Completing BAP standards for feed mill certification enables GAA to BAP certify the full aquaculture production chain. (Photo: Stock File/FIS)
BAP standards added for feed mills
Wednesday, June 09, 2010, 03:00 (GMT + 9)
Leading standards-setting organisation for farmed seafood Global Aquaculture Alliance (GAA) has added a certification programme by completing Best Aquaculture Practices (BAP) standards for feed mill certification.
This addition expands BAP certification to span the full aquaculture production chain, from hatchery through processing plant. Feed manufacturers can now contact BAP Certification Management, formerly the Aquaculture Certification Council (ACC), to achieve BAP certification.
"In developing these new standards, GAA has not only addressed best practices for food safety within manufacturing plants, but also the sustainability of fishmeal supplies," said GAA President George Chamberlain.
For the BAP programme, feed mills must develop plans to avoid unsustainable sources of raw materials and shift to fishmeal and fish oil originating from responsibly managed fisheries. By 2015, at least 50 per cent of the fishmeal and fish oil generated from reduction fisheries and fishery by-products must be from approved certified sources.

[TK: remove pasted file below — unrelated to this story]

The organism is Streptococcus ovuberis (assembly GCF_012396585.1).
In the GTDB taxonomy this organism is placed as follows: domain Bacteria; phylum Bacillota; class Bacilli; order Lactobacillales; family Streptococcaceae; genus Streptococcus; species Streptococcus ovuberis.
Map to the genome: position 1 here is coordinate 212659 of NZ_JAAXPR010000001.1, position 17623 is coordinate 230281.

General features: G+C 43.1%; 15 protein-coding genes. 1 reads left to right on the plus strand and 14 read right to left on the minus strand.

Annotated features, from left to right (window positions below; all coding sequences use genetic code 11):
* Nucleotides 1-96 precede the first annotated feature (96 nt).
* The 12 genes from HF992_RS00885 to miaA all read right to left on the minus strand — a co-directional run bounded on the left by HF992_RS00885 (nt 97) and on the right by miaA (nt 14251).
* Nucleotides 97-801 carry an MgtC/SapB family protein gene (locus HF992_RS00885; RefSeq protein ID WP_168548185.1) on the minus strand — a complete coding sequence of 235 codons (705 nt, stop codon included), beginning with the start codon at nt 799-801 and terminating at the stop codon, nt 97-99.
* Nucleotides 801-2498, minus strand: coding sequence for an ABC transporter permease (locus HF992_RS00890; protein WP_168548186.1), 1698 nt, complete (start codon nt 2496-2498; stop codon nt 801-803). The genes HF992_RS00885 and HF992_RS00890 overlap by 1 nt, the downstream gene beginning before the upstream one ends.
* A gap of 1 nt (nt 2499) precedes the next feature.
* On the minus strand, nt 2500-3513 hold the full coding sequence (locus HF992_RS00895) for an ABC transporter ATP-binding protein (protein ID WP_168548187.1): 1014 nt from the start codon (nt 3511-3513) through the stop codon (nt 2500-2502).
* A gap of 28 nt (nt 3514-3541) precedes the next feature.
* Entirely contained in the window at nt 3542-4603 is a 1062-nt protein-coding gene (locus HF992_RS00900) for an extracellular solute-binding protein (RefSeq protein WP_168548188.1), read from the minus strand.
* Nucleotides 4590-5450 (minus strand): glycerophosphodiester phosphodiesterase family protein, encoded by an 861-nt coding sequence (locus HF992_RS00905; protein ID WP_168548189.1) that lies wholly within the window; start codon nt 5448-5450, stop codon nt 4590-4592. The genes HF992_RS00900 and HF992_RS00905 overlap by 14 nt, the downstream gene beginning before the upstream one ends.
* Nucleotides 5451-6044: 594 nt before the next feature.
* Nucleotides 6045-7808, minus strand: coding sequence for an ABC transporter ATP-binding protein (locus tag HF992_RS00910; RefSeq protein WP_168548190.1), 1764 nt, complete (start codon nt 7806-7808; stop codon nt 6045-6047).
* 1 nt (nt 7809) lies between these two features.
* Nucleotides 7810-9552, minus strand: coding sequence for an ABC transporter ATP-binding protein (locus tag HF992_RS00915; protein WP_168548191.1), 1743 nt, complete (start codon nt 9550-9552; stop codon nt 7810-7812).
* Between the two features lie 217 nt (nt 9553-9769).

For all aquaculture feeds, BAP-certified feed mills will have to indicate a feed fish inclusion factor (FFIF) on product labels, packaging or other documentation that quantifies marine ingredient content. This will enable farms to determine fish in:fish out ratios easily by multiplying the inclusion factors by their feed-conversion ratios.
These feed mill standards are the work of a technical committee chaired by President of the Fats and Proteins Research Foundation Dr Sergio Nates. Launched in 2007, the standards development process profited from a public review that entailed comments received from conservationists and aquaculture professionals both.
The standards were also modified following review and unanimous approval by the BAP Standards Oversight Committee.
"Development of the feed mill standards was a lengthy process that involved input from major ingredient suppliers, feed manufacturers, NGOs and other stakeholders," Nates commented.
"Once completed, however, we resolved some difficult issues, such as the transition to certified sustainable fishmeal sources and a transparent and audited system that allows farmers to determine fish in:fish out ratios," he declared.
The BAP standards and guidelines for feed mills address food safety and environmental and social responsibility. They share many points with the BAP standards for aquaculture farms and processing plants.
Mills must apply management practices that protect workers and workers’ rights, and process controls that adequately deal with ingredients and finished products to avoid potential environmental, health and food safety problems.
GAA published drafts of new BAP standards for the certification of aquaculture mills in September of last year.
- New aquaculture standards drafted
By Natalia Real